The study find that the Nepalese standards. So when 17 Australian school children and teachers arrived by 4WD to undertake a massive working-bee; they were welcomed like local heroes. The high school students from Canberra Grammar School gave up their holidays to fly 10,000 kilometres to embark on a ‘humanitourism’ project; under the auspices of Australian charity REACH for Nepal.
The Nepalese standards
Over four days they received a crash course in bricklaying and masonry, as they built extra rooms at the school; constructed stone steps, and repaired damage from Nepal’s 2015 earthquake. School principal Lalu Maya Rana said four years on the memories of the earthquake still haunted her village. “Our school with old classrooms suffered a lot of damage;” Ms Rana said.
“Unfortunately; we didn’t have enough rooms so we had to continue teaching in the classrooms. “During the rain; the roof would leak. They were always afraid that rain would wash away the rooms, or if the next earthquake happened; it might crush the children.” She said when REACH for Nepal arrived each year with its working party of Australian schoolkids, the village was overjoyed.
The Canberra students lived under tents during their stay, eating meals like the national dish; dal bhat (rice and curried vegetables), and marvelling at the snow-capped mountains of the Himalayas in the distance. During work breaks, they bonded with their Nepalese school hosts, joining them in games of cricket and volleyball. And; while they had come to donate their time and muscle, the Australian kids said they had gained something quite unexpected in return.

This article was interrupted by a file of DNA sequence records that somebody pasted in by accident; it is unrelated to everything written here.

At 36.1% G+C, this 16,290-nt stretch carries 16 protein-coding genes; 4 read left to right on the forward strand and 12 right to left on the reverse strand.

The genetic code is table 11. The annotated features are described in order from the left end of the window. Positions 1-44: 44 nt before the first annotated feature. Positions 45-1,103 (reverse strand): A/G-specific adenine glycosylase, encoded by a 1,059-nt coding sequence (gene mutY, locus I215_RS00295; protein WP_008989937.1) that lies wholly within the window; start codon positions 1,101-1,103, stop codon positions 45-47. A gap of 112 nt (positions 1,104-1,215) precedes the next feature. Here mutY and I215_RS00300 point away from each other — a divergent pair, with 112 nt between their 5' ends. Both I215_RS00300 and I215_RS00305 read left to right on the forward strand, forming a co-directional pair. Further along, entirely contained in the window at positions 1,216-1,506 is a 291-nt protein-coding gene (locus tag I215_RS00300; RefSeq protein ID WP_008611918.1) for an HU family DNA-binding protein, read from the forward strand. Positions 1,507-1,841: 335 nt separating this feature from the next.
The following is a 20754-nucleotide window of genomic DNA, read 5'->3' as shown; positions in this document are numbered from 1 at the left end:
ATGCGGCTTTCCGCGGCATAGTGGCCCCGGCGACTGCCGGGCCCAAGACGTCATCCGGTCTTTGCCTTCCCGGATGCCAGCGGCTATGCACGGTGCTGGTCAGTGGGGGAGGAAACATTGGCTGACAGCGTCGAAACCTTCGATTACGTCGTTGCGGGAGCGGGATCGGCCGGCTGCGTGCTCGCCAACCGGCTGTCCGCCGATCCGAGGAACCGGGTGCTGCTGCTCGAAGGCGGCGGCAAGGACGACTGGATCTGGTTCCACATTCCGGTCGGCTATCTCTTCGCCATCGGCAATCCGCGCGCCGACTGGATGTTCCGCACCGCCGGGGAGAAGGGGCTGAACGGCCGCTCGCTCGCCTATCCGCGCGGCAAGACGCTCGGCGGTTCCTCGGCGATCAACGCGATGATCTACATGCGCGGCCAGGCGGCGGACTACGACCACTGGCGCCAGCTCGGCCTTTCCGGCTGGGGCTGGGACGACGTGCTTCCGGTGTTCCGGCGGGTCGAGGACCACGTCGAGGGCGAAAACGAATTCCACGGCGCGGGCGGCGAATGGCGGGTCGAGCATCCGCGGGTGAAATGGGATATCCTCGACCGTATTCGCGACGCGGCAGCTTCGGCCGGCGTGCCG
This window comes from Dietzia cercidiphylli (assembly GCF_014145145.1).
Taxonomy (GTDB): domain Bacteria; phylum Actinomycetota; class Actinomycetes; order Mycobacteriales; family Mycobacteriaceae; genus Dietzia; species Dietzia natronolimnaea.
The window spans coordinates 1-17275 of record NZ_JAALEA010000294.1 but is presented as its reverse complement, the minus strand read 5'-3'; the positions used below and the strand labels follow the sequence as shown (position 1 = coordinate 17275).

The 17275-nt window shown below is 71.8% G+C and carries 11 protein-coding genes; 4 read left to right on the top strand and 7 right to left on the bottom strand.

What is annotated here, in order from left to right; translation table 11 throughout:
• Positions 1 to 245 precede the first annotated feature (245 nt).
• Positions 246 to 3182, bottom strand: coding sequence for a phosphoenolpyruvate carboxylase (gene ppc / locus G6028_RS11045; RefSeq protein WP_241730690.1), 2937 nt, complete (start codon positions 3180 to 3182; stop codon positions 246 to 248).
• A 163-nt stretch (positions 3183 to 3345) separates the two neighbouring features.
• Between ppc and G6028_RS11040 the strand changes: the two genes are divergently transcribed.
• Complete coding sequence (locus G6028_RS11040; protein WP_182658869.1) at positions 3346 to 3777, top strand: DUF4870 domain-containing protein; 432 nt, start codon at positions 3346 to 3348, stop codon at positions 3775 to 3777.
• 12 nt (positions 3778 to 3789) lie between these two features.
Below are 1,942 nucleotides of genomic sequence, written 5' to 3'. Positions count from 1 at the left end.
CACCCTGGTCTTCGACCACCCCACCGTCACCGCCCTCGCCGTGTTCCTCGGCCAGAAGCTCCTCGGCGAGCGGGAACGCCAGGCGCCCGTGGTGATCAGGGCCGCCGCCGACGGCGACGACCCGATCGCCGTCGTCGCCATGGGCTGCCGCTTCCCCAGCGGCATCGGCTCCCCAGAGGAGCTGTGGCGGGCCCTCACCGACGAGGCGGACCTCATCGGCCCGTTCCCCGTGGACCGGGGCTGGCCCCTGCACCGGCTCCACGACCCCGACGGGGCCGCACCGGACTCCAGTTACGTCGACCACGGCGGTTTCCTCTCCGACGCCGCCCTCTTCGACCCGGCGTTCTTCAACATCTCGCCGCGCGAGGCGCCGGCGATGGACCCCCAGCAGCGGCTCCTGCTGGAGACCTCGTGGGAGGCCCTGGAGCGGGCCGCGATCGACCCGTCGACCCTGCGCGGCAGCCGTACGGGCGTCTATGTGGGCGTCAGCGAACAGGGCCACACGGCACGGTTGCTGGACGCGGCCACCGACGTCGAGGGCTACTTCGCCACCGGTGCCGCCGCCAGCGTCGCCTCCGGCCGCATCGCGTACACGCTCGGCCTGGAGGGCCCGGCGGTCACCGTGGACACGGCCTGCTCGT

“It’s been really fun, being able to help out the community. But it’s not just having fun on this trip; it’s also about the greater satisfaction we’re getting from helping out this community,” 14-year-old Calvin Pickering said. Nepal is a popular tourist destination for young Australians, who flock to the Himalayas on adventurous trekking holidays.
Popular trekking regions
Most of them spend their time and money in the popular trekking regions around Mt Everest and the Annapurna Ranges. But increasingly, not-for-profit organisations like REACH for Nepal are taking tourists well off the regular trekking routes, and spreading wealth through remote regions giving back to impoverished villages that they visit.
Nepal’s average per capita income only recently passed the meagre benchmark of US $1,000 (AUD $1,433), and most of the country’s wealth is concentrated around the Kathmandu Valley. So many isolated villages, like Banethok, struggle with the provision of basic services like sanitation, healthcare and education, and are often overlooked by government aid programs. Canberra Grammar student Neve Hawkins, 17, said while she had come to Nepal to help out, she underestimated the benefits of the cultural exchange.